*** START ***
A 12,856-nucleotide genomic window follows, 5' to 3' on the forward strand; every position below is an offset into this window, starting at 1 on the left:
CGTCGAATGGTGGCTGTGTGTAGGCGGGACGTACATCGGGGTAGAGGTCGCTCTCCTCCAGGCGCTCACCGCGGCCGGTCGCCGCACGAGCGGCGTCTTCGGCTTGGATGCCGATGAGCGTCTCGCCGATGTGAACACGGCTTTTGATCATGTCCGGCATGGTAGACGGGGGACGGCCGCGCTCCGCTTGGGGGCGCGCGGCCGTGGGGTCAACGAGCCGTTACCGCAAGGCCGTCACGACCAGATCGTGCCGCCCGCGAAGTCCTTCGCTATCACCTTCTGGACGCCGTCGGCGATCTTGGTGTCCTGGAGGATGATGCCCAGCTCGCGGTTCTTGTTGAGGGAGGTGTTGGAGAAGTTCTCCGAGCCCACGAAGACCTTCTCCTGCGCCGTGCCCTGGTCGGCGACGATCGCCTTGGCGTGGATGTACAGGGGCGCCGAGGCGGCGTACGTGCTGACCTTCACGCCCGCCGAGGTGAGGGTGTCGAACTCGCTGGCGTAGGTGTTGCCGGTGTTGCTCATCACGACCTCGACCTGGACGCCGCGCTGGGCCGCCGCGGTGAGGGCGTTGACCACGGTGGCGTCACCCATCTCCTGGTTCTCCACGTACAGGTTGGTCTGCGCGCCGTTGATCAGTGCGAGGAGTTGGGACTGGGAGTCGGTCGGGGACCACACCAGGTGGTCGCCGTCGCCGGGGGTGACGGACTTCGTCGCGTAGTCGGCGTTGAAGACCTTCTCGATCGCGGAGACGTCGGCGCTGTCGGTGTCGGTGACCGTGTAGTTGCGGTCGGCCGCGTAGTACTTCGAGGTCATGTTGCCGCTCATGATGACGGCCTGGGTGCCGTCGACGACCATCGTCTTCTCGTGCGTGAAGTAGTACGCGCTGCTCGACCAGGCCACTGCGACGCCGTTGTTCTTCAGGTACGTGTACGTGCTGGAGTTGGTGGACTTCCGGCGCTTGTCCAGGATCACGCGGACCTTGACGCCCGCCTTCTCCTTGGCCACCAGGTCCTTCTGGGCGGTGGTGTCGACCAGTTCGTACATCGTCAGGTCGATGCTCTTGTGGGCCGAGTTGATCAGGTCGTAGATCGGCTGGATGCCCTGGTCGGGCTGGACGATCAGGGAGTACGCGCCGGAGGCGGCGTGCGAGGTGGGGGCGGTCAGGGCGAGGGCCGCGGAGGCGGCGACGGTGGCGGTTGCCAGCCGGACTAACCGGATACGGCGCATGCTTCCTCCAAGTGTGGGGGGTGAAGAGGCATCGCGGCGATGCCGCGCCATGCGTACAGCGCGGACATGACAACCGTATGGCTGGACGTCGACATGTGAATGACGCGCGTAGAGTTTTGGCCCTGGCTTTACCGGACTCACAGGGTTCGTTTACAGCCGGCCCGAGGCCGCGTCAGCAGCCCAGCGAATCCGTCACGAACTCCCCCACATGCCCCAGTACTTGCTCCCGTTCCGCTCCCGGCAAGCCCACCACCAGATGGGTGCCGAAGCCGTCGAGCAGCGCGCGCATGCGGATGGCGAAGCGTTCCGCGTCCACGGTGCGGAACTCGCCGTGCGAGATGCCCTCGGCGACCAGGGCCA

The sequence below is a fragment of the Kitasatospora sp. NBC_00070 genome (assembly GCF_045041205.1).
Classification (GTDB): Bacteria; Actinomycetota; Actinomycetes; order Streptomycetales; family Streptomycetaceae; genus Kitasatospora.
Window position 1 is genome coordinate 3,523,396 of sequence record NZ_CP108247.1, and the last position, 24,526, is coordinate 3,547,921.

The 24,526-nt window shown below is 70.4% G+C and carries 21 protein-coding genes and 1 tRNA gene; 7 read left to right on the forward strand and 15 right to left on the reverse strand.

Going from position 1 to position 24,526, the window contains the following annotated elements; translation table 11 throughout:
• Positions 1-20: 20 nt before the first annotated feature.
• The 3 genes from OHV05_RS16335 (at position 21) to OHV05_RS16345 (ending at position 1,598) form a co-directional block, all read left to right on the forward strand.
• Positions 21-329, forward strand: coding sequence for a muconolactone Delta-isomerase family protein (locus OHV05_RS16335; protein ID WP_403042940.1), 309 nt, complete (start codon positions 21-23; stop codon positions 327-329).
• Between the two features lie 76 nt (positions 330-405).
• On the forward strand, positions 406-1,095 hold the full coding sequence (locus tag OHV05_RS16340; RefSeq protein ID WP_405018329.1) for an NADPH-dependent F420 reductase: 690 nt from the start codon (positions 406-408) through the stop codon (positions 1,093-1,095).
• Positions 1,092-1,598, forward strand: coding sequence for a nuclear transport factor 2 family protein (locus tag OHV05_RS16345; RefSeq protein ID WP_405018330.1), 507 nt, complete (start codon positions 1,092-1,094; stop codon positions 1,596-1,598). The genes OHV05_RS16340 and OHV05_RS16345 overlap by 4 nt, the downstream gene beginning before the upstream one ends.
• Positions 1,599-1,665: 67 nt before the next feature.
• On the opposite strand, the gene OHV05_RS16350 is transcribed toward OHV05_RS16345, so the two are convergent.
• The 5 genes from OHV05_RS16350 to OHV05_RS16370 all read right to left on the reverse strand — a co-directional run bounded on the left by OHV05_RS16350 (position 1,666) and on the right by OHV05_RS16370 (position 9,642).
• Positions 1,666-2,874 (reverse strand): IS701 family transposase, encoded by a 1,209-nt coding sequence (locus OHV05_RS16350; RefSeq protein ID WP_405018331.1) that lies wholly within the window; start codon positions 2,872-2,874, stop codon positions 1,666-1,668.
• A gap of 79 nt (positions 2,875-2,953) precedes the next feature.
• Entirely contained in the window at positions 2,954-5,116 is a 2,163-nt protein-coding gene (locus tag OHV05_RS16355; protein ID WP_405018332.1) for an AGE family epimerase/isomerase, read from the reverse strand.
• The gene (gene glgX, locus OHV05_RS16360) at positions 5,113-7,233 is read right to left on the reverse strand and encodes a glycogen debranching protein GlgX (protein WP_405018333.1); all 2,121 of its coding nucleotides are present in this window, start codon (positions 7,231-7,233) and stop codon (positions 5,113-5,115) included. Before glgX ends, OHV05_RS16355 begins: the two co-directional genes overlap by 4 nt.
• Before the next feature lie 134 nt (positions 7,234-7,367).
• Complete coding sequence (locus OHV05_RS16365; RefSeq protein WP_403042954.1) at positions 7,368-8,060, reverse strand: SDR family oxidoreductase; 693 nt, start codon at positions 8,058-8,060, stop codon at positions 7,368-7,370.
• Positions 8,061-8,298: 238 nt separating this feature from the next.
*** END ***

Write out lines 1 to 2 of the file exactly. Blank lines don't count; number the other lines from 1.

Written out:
A 12,856-nucleotide genomic window follows, 5' to 3' on the forward strand; every position below is an offset into this window, starting at 1 on the left:
CGTCGAATGGTGGCTGTGTGTAGGCGGGACGTACATCGGGGTAGAGGTCGCTCTCCTCCAGGCGCTCACCGCGGCCGGTCGCCGCACGAGCGGCGTCTTCGGCTTGGATGCCGATGAGCGTCTCGCCGATGTGAACACGGCTTTTGATCATGTCCGGCATGGTAGACGGGGGACGGCCGCGCTCCGCTTGGGGGCGCGCGGCCGTGGGGTCAACGAGCCGTTACCGCAAGGCCGTCACGACCAGATCGTGCCGCCCGCGAAGTCCTTCGCTATCACCTTCTGGACGCCGTCGGCGATCTTGGTGTCCTGGAGGATGATGCCCAGCTCGCGGTTCTTGTTGAGGGAGGTGTTGGAGAAGTTCTCCGAGCCCACGAAGACCTTCTCCTGCGCCGTGCCCTGGTCGGCGACGATCGCCTTGGCGTGGATGTACAGGGGCGCCGAGGCGGCGTACGTGCTGACCTTCACGCCCGCCGAGGTGAGGGTGTCGAACTCGCTGGCGTAGGTGTTGCCGGTGTTGCTCATCACGACCTCGACCTGGACGCCGCGCTGGGCCGCCGCGGTGAGGGCGTTGACCACGGTGGCGTCACCCATCTCCTGGTTCTCCACGTACAGGTTGGTCTGCGCGCCGTTGATCAGTGCGAGGAGTTGGGACTGGGAGTCGGTCGGGGACCACACCAGGTGGTCGCCGTCGCCGGGGGTGACGGACTTCGTCGCGTAGTCGGCGTTGAAGACCTTCTCGATCGCGGAGACGTCGGCGCTGTCGGTGTCGGTGACCGTGTAGTTGCGGTCGGCCGCGTAGTACTTCGAGGTCATGTTGCCGCTCATGATGACGGCCTGGGTGCCGTCGACGACCATCGTCTTCTCGTGCGTGAAGTAGTACGCGCTGCTCGACCAGGCCACTGCGACGCCGTTGTTCTTCAGGTACGTGTACGTGCTGGAGTTGGTGGACTTCCGGCGCTTGTCCAGGATCACGCGGACCTTGACGCCCGCCTTCTCCTTGGCCACCAGGTCCTTCTGGGCGGTGGTGTCGACCAGTTCGTACATCGTCAGGTCGATGCTCTTGTGGGCCGAGTTGATCAGGTCGTAGATCGGCTGGATGCCCTGGTCGGGCTGGACGATCAGGGAGTACGCGCCGGAGGCGGCGTGCGAGGTGGGGGCGGTCAGGGCGAGGGCCGCGGAGGCGGCGACGGTGGCGGTTGCCAGCCGGACTAACCGGATACGGCGCATGCTTCCTCCAAGTGTGGGGGGTGAAGAGGCATCGCGGCGATGCCGCGCCATGCGTACAGCGCGGACATGACAACCGTATGGCTGGACGTCGACATGTGAATGACGCGCGTAGAGTTTTGGCCCTGGCTTTACCGGACTCACAGGGTTCGTTTACAGCCGGCCCGAGGCCGCGTCAGCAGCCCAGCGAATCCGTCACGAACTCCCCCACATGCCCCAGTACTTGCTCCCGTTCCGCTCCCGGCAAGCCCACCACCAGATGGGTGCCGAAGCCGTCGAGCAGCGCGCGCATGCGGATGGCGAAGCGTTCCGCGTCCACGGTGCGGAACTCGCCGTGCGAGATGCCCTCGGCGACCAGGGCCA